Of course, the teens' first reaction was lukewarm. They were disappointed that a new home with a separate room for each, was not found in due time before school started. They didn't like the idea of rooming with each other, especially a brother and sister, not to mention squeezing in with their 4-year old brother and potentially having to tiptoe around his sleep patterns. They came with a lot of their personal belongings, too. My stepson brought about 25 pairs of 'prize' sneakers, all stored in their original boxes.

So they woke up this morning a little grumpy after their first night sleeping with unopened containers scattered around. I gave them each a budget and sent them on a walk to The Container Store to get whatever they wanted to help organize their things. Had we lived in the suburbs, I would have had to drive them. Anyway, I didn't blame them for their disappointment, but I also felt unappreciated because their dad and I  put a lot of work into clearing the room and making it workable for them. And it's not such a small room, either. We even got them a cool room divider they could decorate and personalize on each side. Oh, well...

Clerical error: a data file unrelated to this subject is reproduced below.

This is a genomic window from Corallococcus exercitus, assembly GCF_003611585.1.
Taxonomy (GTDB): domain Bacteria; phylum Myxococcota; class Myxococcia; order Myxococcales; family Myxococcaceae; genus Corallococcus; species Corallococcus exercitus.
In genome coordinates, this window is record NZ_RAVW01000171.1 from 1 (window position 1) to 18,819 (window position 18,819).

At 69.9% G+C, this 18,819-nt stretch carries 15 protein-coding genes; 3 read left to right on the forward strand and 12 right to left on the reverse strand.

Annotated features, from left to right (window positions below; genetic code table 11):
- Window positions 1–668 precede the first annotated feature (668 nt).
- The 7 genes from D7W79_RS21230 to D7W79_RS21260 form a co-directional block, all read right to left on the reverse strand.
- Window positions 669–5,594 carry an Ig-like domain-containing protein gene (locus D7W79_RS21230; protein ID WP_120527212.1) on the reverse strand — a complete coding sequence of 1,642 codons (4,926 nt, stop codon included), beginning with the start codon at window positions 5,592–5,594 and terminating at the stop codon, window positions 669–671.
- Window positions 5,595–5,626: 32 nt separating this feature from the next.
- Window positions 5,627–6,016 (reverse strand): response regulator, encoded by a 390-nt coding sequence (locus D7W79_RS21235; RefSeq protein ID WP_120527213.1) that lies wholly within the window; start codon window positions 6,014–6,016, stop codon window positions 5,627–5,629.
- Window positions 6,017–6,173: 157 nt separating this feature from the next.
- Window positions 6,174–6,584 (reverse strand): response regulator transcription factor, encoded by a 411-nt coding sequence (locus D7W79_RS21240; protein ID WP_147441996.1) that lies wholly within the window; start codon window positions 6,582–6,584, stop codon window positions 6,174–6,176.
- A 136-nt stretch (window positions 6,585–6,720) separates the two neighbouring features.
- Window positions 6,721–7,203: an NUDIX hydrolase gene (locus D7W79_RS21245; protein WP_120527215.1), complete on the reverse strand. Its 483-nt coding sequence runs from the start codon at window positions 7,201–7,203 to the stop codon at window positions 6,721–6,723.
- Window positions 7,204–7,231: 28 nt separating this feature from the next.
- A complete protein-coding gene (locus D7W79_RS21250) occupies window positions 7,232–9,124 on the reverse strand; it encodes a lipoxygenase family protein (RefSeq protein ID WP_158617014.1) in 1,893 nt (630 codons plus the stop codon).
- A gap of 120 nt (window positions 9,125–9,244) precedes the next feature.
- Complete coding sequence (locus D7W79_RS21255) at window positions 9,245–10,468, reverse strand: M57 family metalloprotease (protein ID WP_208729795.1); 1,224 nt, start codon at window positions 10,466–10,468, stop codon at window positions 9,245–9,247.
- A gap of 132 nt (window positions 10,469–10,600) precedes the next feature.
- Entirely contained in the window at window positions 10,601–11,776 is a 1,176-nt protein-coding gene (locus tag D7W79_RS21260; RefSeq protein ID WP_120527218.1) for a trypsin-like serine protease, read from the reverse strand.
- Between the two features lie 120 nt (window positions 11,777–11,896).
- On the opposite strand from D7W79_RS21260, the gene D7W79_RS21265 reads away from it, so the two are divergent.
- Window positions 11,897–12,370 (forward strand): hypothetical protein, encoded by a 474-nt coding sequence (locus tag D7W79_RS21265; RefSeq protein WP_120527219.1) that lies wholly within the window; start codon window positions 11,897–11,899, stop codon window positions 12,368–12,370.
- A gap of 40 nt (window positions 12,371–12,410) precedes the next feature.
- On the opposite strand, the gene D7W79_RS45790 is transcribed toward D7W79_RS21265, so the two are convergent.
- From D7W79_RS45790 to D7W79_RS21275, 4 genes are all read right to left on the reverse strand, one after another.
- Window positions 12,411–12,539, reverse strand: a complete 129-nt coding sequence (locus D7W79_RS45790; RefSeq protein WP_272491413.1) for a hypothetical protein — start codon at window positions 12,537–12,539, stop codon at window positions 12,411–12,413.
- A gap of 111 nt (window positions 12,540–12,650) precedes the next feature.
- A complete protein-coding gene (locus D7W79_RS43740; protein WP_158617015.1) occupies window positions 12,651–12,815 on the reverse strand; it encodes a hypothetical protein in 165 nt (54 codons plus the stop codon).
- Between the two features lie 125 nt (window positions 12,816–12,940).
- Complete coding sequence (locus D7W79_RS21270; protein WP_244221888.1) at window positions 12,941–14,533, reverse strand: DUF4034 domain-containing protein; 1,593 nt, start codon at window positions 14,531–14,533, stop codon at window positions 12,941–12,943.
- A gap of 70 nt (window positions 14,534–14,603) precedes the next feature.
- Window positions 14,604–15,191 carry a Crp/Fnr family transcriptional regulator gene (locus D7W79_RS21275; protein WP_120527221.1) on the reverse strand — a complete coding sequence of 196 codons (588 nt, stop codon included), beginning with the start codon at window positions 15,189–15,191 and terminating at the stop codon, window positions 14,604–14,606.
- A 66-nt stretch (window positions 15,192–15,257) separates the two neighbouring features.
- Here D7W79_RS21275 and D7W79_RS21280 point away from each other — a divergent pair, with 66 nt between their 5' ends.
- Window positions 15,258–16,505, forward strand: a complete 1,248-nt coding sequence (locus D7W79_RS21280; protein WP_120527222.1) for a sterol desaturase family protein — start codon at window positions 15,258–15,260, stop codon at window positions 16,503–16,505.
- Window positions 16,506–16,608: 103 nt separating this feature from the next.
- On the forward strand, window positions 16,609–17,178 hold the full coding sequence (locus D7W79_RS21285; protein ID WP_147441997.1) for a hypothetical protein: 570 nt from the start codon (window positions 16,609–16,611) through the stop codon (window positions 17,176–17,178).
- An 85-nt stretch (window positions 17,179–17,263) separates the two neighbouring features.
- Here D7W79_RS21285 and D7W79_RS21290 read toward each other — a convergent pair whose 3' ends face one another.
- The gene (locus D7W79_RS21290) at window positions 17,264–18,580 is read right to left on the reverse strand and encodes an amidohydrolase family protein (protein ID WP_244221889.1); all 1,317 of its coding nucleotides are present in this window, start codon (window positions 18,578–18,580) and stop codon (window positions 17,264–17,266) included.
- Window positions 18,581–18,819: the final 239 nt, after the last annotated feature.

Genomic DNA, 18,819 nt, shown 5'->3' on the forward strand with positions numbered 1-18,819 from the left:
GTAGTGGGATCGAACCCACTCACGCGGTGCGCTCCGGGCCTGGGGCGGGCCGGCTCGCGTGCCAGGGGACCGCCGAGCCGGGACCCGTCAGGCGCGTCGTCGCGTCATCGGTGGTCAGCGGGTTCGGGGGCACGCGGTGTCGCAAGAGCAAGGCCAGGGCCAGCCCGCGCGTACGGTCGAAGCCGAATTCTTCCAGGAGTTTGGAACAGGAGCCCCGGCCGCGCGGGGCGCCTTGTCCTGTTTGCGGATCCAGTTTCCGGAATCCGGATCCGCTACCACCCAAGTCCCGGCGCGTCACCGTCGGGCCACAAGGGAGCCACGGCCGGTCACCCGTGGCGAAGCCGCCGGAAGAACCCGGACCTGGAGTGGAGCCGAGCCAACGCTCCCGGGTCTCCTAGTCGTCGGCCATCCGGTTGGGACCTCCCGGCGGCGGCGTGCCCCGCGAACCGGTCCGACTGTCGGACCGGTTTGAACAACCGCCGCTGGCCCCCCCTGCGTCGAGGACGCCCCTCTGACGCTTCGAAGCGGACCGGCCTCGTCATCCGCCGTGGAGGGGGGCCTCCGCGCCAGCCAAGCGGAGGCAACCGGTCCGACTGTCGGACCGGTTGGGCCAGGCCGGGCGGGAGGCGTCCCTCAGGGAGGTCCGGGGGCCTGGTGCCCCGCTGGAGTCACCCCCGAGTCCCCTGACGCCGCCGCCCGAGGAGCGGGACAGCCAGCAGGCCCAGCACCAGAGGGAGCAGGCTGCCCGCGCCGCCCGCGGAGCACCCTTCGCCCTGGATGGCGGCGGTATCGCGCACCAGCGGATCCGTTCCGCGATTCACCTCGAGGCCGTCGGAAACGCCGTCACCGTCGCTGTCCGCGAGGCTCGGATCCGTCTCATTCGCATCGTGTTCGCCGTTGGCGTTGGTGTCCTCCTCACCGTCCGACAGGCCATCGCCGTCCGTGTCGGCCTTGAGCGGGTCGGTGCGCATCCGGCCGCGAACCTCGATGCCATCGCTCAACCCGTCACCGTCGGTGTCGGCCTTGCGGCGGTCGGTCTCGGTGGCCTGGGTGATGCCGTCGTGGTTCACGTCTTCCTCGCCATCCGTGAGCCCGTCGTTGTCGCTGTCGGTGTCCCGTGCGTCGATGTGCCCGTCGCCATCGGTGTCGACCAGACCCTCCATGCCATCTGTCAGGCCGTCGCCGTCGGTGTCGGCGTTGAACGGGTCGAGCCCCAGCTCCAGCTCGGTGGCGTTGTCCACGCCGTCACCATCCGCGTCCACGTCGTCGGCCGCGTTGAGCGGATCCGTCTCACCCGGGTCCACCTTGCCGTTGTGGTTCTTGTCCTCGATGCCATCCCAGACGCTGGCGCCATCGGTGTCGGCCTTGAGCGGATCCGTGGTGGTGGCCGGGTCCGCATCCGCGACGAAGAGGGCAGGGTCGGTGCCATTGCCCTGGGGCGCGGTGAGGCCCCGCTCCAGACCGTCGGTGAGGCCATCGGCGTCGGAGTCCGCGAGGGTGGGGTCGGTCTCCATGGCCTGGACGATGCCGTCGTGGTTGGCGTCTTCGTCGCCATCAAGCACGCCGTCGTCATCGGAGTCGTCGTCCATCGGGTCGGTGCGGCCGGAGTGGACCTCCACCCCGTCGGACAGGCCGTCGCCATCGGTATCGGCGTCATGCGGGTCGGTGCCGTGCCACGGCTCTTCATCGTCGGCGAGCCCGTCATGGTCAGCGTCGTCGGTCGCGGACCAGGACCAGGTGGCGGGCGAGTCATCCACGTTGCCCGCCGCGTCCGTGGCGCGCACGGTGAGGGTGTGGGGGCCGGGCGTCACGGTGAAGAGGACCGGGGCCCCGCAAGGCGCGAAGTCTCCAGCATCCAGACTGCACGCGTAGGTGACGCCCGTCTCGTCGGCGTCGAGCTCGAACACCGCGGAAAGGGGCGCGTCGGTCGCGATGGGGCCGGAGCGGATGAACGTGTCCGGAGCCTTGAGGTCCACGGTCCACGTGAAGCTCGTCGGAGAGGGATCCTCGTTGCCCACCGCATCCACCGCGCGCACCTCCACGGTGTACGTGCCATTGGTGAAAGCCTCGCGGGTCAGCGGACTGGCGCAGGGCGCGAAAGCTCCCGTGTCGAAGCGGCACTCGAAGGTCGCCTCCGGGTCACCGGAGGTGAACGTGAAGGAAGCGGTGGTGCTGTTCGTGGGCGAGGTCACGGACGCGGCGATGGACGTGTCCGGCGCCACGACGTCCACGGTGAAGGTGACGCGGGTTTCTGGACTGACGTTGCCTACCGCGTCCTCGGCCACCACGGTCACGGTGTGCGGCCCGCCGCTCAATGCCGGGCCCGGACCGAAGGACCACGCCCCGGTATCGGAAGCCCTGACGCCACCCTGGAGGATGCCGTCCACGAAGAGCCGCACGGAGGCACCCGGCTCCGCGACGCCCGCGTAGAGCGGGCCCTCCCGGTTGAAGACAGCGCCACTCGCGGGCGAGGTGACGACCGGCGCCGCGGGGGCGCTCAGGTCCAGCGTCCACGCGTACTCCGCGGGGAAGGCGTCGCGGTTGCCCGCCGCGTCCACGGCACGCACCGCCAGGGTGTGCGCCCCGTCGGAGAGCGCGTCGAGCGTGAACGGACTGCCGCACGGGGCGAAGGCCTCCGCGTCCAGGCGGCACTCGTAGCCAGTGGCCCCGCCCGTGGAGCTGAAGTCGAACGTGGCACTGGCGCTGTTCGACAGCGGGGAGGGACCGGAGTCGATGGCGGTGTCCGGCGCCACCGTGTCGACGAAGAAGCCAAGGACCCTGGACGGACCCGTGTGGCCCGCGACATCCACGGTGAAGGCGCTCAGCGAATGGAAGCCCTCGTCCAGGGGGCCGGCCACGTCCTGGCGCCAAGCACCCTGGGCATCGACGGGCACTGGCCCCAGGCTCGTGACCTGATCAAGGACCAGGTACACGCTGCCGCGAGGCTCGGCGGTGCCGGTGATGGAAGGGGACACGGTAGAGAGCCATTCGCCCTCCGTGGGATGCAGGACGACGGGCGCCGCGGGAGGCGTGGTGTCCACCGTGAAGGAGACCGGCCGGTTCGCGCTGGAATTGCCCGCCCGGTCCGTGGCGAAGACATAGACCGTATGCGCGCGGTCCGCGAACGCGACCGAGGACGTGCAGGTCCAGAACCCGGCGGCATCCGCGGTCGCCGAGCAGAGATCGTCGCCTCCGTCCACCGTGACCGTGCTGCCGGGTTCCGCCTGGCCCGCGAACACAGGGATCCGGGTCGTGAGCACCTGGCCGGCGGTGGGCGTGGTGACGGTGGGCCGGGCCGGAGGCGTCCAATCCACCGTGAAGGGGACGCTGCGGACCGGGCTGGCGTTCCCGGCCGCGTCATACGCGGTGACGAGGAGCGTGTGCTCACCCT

Three hours later, to my utter surprise, they returned in great spirits, carrying bags of drawers and hangers and other stuff. Within minutes, the music in their room was blasting and they were humming along to the music as they organized and personalized their spaces.  Their little brother was in the room, happily helping, too. I was so humbled by that sight, by their new attitude, and by the graciousness, acceptance, and respect of the limited spaces they were assigned.

When they were done working, I walked into the room and was touched to see their creations.  Not perfect, but signature-teen style with walls fully decorated and personalized. It looked like they'd been living there forever. I smiled extra wide when I saw the keffiyeh my step-son put up on his side of the wall.

"It looks great, guys!" I said, almost teary, "I like it!"